Volunteer Janice Flahiff and Sean Easterly help people apply for benefits such as food stamps, but more volunteers are needed.
Area agencies are recruiting volunteers to help people apply for benefits such as food assistance, Medicaid, and other programs using a mobile, online service.
Volunteers go to senior centers, senior housing complexes, libraries, churches, and other sites to serve as counselors for the Mobile Benefit Bank. It uses the online Ohio Benefit Bank, a program of the Ohio Association of Foodbanks, to connect people to government benefits and even register to vote.
The nonprofit regional law firms Advocates for Basic Legal Equality Inc. and Legal Aid of Western Ohio Inc. operate the local mobile program, which since its 2009 launch has helped nearly 2,500 people in Lucas and Wood counties sign up for public benefits by sending counselors into the community to tell people about the system and help them access various programs.
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Now, organizers want to recruit more volunteer counselors and especially are encouraging people age 55 or older to volunteer through the Retired and Senior Volunteer Program, which provides travel reimbursement and other incentives. Until recently, Mobile Benefit Bank counselor positions had been filled primarily by members of AmeriCorps, which now focuses on emergency food assistance programs, ABLE senior attorney Lisa Mantel said.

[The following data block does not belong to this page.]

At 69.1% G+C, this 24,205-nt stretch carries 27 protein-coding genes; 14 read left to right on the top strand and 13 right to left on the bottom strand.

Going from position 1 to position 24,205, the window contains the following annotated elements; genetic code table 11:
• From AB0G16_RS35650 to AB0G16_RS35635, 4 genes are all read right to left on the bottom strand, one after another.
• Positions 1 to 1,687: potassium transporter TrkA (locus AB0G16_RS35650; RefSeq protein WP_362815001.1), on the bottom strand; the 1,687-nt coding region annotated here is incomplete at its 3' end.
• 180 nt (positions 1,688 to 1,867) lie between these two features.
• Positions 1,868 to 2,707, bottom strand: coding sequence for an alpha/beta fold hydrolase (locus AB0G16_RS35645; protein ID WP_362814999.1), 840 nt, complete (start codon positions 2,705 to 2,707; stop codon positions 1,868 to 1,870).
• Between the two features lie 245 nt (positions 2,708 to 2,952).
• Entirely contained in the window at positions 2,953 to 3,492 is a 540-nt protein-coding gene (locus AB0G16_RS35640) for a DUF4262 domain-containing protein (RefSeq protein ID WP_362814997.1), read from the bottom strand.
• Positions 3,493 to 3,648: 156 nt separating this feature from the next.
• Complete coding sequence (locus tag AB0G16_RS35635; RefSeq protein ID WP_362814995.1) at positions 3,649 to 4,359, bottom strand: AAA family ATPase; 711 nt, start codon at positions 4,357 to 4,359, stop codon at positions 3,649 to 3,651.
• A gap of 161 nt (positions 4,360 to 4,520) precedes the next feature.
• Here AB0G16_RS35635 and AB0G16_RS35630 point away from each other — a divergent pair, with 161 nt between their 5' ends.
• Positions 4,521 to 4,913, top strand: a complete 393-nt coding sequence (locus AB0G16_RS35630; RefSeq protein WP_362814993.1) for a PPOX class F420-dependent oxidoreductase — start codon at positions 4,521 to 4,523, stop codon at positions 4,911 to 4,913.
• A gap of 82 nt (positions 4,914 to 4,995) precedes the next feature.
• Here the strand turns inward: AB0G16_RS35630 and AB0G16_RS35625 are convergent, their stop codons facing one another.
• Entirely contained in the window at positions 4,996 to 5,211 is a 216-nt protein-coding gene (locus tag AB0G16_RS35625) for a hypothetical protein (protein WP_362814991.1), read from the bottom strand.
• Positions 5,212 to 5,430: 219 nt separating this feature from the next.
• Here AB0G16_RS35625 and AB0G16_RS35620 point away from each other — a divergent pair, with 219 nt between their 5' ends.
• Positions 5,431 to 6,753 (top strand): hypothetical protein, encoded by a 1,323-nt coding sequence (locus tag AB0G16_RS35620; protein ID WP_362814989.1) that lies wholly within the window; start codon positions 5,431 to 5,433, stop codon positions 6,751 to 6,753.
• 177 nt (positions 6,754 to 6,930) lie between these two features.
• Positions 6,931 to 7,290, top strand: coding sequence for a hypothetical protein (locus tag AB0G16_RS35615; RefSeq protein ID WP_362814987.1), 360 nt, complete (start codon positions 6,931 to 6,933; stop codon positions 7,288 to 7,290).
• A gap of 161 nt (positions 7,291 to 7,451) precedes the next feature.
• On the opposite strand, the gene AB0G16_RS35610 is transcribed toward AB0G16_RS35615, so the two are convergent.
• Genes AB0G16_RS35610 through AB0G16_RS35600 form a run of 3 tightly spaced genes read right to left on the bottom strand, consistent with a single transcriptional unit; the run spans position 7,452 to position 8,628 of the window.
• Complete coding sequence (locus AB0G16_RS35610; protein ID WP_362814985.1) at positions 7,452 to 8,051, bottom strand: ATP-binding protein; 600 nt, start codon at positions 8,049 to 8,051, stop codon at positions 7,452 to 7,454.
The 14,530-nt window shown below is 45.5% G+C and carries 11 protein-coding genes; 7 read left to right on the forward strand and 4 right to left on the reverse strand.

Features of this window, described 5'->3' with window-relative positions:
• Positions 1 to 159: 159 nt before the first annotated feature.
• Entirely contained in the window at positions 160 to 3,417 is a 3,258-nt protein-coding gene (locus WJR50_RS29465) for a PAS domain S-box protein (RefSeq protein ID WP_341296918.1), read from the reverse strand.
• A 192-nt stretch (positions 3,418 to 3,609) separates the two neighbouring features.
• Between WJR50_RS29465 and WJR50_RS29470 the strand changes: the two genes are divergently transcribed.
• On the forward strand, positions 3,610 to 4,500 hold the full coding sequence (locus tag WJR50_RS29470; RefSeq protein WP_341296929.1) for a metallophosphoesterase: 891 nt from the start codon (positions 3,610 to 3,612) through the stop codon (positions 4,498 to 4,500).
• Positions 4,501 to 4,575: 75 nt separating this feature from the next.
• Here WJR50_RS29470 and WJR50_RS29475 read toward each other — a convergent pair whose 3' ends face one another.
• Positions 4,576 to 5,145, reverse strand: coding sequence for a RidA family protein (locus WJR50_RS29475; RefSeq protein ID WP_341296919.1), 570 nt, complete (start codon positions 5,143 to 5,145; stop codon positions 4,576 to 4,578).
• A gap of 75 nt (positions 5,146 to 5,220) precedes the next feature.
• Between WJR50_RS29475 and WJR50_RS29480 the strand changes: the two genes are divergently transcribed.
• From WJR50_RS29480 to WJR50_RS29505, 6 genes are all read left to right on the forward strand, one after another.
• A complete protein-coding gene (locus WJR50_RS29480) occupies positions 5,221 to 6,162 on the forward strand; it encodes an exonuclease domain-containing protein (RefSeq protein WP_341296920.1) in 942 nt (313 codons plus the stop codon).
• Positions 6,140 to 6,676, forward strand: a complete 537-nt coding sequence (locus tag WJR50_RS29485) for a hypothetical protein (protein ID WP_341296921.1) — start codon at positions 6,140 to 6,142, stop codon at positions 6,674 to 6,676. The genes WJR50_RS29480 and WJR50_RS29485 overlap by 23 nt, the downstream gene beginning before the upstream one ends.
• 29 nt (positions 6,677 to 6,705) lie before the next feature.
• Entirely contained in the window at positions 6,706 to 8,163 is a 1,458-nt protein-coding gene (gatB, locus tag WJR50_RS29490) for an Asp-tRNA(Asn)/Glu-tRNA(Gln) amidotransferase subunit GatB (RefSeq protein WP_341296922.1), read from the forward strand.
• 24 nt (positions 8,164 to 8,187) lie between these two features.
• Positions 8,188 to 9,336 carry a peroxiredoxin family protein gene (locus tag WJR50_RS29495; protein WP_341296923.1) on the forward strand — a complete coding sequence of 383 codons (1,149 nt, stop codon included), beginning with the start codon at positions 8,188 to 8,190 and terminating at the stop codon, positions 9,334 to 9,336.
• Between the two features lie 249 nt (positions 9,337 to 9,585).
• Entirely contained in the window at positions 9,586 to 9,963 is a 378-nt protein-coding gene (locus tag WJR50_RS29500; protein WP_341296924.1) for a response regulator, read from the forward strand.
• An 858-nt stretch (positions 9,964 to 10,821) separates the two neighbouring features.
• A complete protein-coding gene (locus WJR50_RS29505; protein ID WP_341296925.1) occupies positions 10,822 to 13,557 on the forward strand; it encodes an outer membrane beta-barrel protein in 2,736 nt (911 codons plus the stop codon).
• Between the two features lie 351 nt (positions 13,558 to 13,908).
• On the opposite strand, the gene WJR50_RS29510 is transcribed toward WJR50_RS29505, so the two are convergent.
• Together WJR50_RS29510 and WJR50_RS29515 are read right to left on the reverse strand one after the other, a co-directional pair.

That leaves a need for more volunteers to continue the mobile program’s work.
“Most people are just excited that they run into us out there. A lot of them don’t know where to turn, so when they come meet us and we’re able to not only do the food stamps, but we’re able to do Medicaid, … to combine it all together for them, they really appreciate that,” said Sean Easterly, a Mobile Benefit Bank counselor with ABLE.
Working with the RSVP program to find volunteers made sense, said Ed Newman, a member of AmeriCorps Volunteers in Service to America who is assigned to ABLE and working on recruiting volunteers. “A lot of the agencies that we deal with are senior centers. A lot of our clients are seniors, and this was viewed to be a pretty natural affiliation,” he said.
He said people who wish to serve as volunteers receive about six hours of training on how to navigate the online site and assist clients.
Because the work is computer-based, those interested in volunteering should be comfortable using technology. Volunteers are provided with mobile tools — a laptop, portable printer, scanner, and wireless Internet access— when they are at a site.
Volunteers should have their own transportation, said Jackie Simpson, volunteer coordinator for RSVP, a program of the Area Office on Aging of Northwestern Ohio Inc. Organizers also hope volunteers can make a “consistent commitment” to provide counseling help, Ms. Mantel said.
Janice Flahiff, an RSVP volunteer who lives in Point Place, has received Mobile Benefit Bank training. She called it a “straightforward program” that’s user-friendly. Many people she helps are able to follow along as she enters their information, and she acts mostly as a guide.
Since 2009, the program has signed up clients who have received nearly $2 million in food-stamp benefits and help with heating bills and prescriptions.
For more information about volunteering for the Mobile Benefit Bank, contact Mr. Newman at 419-930-2367 or by email at firstname.lastname@example.org.
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